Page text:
Take Our Daughters and Sons to Work Day

photo credit: charamelody

This year, Take Our Daughters and Sons to Work Day is Thursday, April 23. This day was officially recognized in 1993, though parents have been taking their children to work much longer than that.

The purpose of Take Our Daughters and Sons To Work Day is to engage youth in “the realization of their hopes and dreams.” In the early days, it was recognized as Take Our Daughters to Work Day, then in 2003, this day also included our sons. I appreciate the language chosen for this day – the collective “our” encourages places of employment and our community at large to support this day.

This year’s theme is #MPOWR Knowledge+Choice+Strength. Sounds like a good motto to me. I wondered if this was the year that my oldest would spend some time with me at work, so I set about finding out more about it.

photo credit: U.S. Department of Agriculture (USDA)
photo credit: U.S. Department of Agriculture (USDA)

First things, first. Here are some tips to begin the decision making process.

  • Have you talked with your supervisor to find out the rules for such a day and if it will be permitted?
  • Do you work in a dangerous workplace with heavy machinery, chemicals, etc.?
  • Do you work with confidential information?
  • Will it be a learning experience for your child?

Additionally, check out these Dos and Don’ts of Take your Kids to Work Day from Forbes magazine.

Although there wasn’t an “official” take your daughter or son to work day back then, as a child, I do remember visiting my dad at the office for a morning. Here  are the things I learned that day:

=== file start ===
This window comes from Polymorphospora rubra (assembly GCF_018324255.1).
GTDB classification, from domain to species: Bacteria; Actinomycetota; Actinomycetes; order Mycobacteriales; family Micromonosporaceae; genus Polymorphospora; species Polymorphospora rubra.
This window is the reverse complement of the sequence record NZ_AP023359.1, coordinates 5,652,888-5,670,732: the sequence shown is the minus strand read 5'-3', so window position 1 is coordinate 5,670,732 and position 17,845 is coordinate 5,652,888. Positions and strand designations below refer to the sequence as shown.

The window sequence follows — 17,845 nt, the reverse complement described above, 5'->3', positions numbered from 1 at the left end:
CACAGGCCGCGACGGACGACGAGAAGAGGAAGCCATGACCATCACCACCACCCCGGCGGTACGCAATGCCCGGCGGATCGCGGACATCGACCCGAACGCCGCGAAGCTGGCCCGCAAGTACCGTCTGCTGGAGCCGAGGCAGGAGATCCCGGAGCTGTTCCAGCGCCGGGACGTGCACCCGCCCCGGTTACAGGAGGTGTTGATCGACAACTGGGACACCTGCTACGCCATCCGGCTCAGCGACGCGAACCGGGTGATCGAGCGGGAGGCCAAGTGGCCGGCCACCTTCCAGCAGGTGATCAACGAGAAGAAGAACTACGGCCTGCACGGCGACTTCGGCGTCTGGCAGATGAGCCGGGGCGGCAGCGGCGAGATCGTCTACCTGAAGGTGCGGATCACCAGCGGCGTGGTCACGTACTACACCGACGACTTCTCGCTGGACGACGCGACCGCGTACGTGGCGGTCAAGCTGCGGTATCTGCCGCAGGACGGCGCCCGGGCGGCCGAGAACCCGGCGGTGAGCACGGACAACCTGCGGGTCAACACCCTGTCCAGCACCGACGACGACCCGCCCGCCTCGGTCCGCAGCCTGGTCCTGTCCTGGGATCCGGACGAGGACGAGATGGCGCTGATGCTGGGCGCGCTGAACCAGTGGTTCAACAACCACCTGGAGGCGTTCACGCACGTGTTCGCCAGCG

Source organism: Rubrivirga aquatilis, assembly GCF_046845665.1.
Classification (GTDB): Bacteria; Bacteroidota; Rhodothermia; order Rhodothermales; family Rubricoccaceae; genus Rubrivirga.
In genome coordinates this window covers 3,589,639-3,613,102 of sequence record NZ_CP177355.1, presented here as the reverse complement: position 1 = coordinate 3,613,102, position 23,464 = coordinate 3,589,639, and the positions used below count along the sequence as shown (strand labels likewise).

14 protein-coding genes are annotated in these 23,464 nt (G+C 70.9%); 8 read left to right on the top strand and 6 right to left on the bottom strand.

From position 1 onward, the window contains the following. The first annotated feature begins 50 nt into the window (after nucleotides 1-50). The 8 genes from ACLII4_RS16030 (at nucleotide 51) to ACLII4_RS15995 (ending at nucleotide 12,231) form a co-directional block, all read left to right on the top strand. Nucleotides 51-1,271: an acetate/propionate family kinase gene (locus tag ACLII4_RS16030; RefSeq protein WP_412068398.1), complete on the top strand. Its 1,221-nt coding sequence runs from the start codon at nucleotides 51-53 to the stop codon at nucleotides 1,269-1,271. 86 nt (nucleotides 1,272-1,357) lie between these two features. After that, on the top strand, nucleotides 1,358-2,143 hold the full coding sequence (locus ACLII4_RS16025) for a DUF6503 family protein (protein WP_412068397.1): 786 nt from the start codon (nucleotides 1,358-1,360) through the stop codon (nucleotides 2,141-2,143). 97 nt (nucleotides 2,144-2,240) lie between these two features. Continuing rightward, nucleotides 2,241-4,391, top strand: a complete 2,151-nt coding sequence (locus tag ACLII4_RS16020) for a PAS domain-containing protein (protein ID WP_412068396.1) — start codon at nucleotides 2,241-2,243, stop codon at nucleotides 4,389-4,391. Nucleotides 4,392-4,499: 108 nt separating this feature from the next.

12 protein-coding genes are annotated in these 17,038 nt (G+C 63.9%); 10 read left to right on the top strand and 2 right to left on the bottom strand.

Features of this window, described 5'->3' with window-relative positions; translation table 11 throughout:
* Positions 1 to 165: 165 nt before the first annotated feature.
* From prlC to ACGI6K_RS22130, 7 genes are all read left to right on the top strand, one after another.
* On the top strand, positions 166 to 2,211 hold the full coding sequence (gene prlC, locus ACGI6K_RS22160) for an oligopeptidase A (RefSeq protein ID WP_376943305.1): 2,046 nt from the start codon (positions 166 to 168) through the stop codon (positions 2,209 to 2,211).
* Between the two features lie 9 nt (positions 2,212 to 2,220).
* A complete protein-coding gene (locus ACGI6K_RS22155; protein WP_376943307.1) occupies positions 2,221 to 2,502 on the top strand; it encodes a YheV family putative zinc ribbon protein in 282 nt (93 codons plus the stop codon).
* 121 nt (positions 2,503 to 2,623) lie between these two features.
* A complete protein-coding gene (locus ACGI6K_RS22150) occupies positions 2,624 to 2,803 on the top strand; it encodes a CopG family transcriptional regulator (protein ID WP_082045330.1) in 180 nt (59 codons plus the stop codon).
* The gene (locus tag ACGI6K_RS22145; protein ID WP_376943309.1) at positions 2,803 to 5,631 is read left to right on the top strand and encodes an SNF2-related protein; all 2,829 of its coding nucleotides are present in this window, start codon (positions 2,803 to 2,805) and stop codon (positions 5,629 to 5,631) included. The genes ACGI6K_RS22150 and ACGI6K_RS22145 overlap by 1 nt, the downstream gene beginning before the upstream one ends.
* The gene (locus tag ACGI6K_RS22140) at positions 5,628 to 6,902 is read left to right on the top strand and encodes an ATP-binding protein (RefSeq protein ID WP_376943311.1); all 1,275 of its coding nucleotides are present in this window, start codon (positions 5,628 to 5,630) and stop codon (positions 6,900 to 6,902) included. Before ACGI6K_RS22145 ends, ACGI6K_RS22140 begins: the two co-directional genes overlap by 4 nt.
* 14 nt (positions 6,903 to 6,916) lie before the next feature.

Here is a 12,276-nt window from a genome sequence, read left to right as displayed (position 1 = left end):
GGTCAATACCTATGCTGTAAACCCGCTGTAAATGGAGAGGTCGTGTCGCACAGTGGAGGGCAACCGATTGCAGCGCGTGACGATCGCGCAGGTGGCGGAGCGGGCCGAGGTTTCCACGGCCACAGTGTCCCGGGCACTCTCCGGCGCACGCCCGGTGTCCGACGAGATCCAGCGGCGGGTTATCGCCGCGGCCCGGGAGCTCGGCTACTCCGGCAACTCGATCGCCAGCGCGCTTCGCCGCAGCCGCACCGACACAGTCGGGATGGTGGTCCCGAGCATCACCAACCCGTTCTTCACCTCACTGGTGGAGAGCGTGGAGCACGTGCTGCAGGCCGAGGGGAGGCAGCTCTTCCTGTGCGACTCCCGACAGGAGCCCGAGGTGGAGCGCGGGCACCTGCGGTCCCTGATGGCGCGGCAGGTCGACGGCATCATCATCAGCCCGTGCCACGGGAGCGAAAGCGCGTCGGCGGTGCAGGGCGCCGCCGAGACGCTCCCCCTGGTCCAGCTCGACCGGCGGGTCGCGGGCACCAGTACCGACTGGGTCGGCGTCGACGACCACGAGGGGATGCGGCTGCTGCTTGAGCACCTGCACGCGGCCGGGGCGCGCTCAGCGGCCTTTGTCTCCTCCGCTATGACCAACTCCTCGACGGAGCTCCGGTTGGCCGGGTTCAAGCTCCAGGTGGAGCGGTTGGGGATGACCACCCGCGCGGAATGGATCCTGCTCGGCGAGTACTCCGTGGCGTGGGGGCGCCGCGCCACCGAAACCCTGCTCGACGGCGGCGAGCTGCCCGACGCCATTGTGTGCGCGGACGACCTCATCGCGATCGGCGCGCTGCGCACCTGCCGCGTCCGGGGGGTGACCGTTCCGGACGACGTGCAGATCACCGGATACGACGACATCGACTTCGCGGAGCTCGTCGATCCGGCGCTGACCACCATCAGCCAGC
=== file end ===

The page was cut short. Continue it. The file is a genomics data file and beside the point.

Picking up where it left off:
• The mythical workplace that my dad talked about – I now had an image of him in this corporate world.
  • I was so happy to see all the excitement, but more importantly, I saw him in a leadership role that made me consider my future.
  • Corporate people could have lunches in swanky restaurants (Wait, that’s not always true? That was the impression I got as we lunched in Manhattan, so also be aware of what type of perspective your kids are taking away!)
  • I remember how much my dad’s colleagues knew about me and this was the first realization that he brought some of his home life to work, and that made me feel special. (Note the photo of moi in the background behind my dad’s desk below).
SFBmobil (2)
Yours truly, at my dad’s office, c. 1977

Will you be taking your child to work with you on Take Our Daughters and Sons to Work Day this year? Why or why not? Please share!

And if you want some tips on how to help your kids process the question of “What do you want to be when you grow up?”, Richmondmom’s own Mary Beth Cox offers some suggestions asking kids about their interests, and Rethinking an Age-Old Question.